Back in 1995, Intelligent Systems developed a new puzzle game for the Super Famicom called Panel de Pon. It featured fast gameplay, a cute aesthetic, and some novel ideas. When it was released for the SNES the following year, it was rebranded Tetris Attack (despite having nothing to do with Tetris) and Nintendo substituted Yoshi characters for protagonist Lip and the other anime fairies, assuming the latter wouldn’t go over well with a North American audience. Other titles followed, most of which were Pokemon-themed in the west. But there hasn’t been a Panel de Pon or Puzzle League release since 2010’s Puzzle League Express for the DSi. Except, that is, when Nintendo published the original Super Famicom title on the SNES Online service about a year ago.
I finally picked up Panel de Pon on a cross-country flight last week while idly browsing through the SNES offerings on the Switch. I’m not a puzzle game person, so I missed out on Tetris Attack and Puzzle League as a kid. All I knew about Panel de Pon was from the Lip’s Stick trophy in Super Smash Bros. Melee. But I was immediately hooked. Panel de Pon is one of the most charming, frantic, and visually appealing puzzle games I’ve ever played, and it’s time for it to come back.
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Produced by the legendary Gunpei Yokoi, Panel de Pon is similar to tile-matching titles like Column, but with a twist. Rather than controlling the tiles as they fall from the top of the screen, the player instead controls a cursor which allows them to swap the positions of two pieces while the tiles rise from the bottom. Matching three tiles will clear them, but matching more than that produces huge combos which drop “garbage” blocks onto the opponent’s screen. There’s a wonderful risk-reward element to Panel de Pon, too, in which players can manually control the speed at which the tiles climb upwards — giving them more material to work with, but also increasing the risk that the stack will collide with the top of the screen and end the game.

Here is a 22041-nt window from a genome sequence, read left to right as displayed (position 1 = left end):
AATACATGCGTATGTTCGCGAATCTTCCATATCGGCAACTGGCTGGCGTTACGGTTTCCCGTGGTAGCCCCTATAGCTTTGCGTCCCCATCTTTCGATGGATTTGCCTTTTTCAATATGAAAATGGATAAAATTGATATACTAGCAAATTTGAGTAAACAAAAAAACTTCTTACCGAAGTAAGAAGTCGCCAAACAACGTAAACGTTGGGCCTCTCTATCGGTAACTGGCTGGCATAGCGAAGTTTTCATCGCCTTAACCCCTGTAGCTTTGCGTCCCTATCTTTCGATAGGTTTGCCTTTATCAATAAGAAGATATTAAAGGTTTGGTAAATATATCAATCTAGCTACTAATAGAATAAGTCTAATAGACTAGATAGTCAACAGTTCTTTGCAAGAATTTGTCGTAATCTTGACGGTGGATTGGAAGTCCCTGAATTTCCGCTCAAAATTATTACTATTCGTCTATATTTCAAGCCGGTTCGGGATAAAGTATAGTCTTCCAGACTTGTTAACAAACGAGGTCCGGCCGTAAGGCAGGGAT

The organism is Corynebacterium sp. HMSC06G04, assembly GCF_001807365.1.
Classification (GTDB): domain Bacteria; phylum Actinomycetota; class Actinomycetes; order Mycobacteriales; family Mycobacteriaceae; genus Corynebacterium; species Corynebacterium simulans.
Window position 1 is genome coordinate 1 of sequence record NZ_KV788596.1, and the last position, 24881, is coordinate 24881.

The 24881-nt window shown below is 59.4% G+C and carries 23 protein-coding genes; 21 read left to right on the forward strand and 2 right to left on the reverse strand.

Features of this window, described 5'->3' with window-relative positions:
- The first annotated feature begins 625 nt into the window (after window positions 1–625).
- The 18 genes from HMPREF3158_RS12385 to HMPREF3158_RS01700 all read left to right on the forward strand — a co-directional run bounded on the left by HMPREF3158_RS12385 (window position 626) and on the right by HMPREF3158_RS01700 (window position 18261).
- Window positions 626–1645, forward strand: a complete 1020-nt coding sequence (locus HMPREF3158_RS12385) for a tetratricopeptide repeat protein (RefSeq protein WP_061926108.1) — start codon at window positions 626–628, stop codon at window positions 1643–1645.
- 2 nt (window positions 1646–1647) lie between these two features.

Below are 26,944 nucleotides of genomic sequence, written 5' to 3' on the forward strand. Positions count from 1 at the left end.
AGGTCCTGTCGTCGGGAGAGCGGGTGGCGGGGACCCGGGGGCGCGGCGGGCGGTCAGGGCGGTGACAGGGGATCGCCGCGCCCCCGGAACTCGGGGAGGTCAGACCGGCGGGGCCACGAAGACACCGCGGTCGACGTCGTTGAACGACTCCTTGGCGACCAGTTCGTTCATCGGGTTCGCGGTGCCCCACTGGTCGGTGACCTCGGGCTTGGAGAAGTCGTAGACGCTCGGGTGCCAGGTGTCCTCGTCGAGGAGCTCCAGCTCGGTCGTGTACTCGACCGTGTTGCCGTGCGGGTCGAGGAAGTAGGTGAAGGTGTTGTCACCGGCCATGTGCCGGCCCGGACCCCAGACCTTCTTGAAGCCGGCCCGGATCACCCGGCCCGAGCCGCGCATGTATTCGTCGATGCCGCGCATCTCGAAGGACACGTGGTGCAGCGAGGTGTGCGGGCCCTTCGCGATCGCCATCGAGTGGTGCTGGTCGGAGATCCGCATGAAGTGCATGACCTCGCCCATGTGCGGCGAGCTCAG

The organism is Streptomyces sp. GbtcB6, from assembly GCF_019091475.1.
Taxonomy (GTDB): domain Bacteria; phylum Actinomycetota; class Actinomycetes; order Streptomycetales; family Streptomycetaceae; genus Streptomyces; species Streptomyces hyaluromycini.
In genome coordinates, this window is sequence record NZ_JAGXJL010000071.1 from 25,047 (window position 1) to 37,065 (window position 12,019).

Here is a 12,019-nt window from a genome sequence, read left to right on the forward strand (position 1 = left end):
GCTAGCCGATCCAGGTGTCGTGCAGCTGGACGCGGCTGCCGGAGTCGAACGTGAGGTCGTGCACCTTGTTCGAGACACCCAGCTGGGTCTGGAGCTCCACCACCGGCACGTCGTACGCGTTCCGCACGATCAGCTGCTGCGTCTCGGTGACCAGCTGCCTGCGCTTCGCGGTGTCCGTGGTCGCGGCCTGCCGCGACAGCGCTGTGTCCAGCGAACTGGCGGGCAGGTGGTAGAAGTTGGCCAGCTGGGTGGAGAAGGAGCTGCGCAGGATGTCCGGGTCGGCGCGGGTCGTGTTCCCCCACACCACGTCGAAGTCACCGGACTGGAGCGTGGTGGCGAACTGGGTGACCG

It’s an engaging formula, one that gives Panel de Pon the fast-paced feel of a one-on-one fighter. And with Nintendo’s successes in the battle royale genre — Tetris 99, Super Mario 35, and now PAC-MAN 99, there’s never been a better time to reinvigorate a puzzle game for a new audience. Panel de Pon is already best played in a head-to-head mode, so shifting it into a 99-style format would be pretty straightforward. Plus, the game’s original aesthetic would work just fine in the west now. I mean, even a rerelease of some of the older titles in the series for modern hardware would be nice.
Lip is ready. The world is ready. Tetris Attack‘s 25th anniversary is this August. Nintendo, you know what must be done. Do it for Lip.